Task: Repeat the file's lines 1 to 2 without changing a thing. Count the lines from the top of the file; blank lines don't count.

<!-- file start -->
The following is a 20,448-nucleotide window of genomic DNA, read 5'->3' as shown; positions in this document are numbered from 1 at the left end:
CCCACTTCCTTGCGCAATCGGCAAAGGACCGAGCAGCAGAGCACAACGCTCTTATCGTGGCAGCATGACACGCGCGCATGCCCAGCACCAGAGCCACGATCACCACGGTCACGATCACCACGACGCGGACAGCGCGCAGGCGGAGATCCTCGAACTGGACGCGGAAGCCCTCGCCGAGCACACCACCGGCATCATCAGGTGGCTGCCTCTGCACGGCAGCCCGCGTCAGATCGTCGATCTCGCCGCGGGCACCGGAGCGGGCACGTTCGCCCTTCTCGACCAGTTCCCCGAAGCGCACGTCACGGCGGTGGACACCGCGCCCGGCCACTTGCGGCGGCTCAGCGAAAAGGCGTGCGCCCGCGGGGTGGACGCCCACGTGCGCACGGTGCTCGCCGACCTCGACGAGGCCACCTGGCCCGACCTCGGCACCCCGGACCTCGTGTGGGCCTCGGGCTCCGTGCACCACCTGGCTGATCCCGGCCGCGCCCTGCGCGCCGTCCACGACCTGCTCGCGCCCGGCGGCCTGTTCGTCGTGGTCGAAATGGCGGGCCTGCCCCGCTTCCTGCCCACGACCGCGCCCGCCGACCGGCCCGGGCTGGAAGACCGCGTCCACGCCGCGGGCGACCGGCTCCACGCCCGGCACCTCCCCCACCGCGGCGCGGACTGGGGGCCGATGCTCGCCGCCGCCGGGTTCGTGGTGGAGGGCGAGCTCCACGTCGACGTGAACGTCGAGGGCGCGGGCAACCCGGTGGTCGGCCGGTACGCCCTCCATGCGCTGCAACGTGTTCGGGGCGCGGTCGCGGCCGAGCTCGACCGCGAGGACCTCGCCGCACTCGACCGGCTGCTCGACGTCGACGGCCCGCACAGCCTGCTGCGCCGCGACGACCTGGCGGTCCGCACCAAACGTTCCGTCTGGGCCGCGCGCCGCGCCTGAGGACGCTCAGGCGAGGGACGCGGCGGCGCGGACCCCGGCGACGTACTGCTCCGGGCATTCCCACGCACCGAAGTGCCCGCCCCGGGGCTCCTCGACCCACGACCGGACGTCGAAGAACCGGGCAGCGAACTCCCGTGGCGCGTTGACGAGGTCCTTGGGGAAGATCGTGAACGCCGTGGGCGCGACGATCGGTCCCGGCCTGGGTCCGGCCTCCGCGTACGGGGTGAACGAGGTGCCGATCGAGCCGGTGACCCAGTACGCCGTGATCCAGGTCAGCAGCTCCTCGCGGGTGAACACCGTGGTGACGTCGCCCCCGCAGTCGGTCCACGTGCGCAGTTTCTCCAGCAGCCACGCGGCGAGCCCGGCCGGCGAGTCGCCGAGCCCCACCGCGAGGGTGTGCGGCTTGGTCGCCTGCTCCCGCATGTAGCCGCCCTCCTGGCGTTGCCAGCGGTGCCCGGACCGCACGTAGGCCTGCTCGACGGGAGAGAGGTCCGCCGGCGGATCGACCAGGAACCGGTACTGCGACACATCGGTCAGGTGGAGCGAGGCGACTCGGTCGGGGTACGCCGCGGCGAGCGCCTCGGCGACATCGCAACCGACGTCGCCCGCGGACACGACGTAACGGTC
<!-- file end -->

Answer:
The following is a 20,448-nucleotide window of genomic DNA, read 5'->3' as shown; positions in this document are numbered from 1 at the left end:
CCCACTTCCTTGCGCAATCGGCAAAGGACCGAGCAGCAGAGCACAACGCTCTTATCGTGGCAGCATGACACGCGCGCATGCCCAGCACCAGAGCCACGATCACCACGGTCACGATCACCACGACGCGGACAGCGCGCAGGCGGAGATCCTCGAACTGGACGCGGAAGCCCTCGCCGAGCACACCACCGGCATCATCAGGTGGCTGCCTCTGCACGGCAGCCCGCGTCAGATCGTCGATCTCGCCGCGGGCACCGGAGCGGGCACGTTCGCCCTTCTCGACCAGTTCCCCGAAGCGCACGTCACGGCGGTGGACACCGCGCCCGGCCACTTGCGGCGGCTCAGCGAAAAGGCGTGCGCCCGCGGGGTGGACGCCCACGTGCGCACGGTGCTCGCCGACCTCGACGAGGCCACCTGGCCCGACCTCGGCACCCCGGACCTCGTGTGGGCCTCGGGCTCCGTGCACCACCTGGCTGATCCCGGCCGCGCCCTGCGCGCCGTCCACGACCTGCTCGCGCCCGGCGGCCTGTTCGTCGTGGTCGAAATGGCGGGCCTGCCCCGCTTCCTGCCCACGACCGCGCCCGCCGACCGGCCCGGGCTGGAAGACCGCGTCCACGCCGCGGGCGACCGGCTCCACGCCCGGCACCTCCCCCACCGCGGCGCGGACTGGGGGCCGATGCTCGCCGCCGCCGGGTTCGTGGTGGAGGGCGAGCTCCACGTCGACGTGAACGTCGAGGGCGCGGGCAACCCGGTGGTCGGCCGGTACGCCCTCCATGCGCTGCAACGTGTTCGGGGCGCGGTCGCGGCCGAGCTCGACCGCGAGGACCTCGCCGCACTCGACCGGCTGCTCGACGTCGACGGCCCGCACAGCCTGCTGCGCCGCGACGACCTGGCGGTCCGCACCAAACGTTCCGTCTGGGCCGCGCGCCGCGCCTGAGGACGCTCAGGCGAGGGACGCGGCGGCGCGGACCCCGGCGACGTACTGCTCCGGGCATTCCCACGCACCGAAGTGCCCGCCCCGGGGCTCCTCGACCCACGACCGGACGTCGAAGAACCGGGCAGCGAACTCCCGTGGCGCGTTGACGAGGTCCTTGGGGAAGATCGTGAACGCCGTGGGCGCGACGATCGGTCCCGGCCTGGGTCCGGCCTCCGCGTACGGGGTGAACGAGGTGCCGATCGAGCCGGTGACCCAGTACGCCGTGATCCAGGTCAGCAGCTCCTCGCGGGTGAACACCGTGGTGACGTCGCCCCCGCAGTCGGTCCACGTGCGCAGTTTCTCCAGCAGCCACGCGGCGAGCCCGGCCGGCGAGTCGCCGAGCCCCACCGCGAGGGTGTGCGGCTTGGTCGCCTGCTCCCGCATGTAGCCGCCCTCCTGGCGTTGCCAGCGGTGCCCGGACCGCACGTAGGCCTGCTCGACGGGAGAGAGGTCCGCCGGCGGATCGACCAGGAACCGGTACTGCGACACATCGGTCAGGTGGAGCGAGGCGACTCGGTCGGGGTACGCCGCGGCGAGCGCCTCGGCGACATCGCAACCGACGTCGCCCGCGGACACGACGTAACGGTC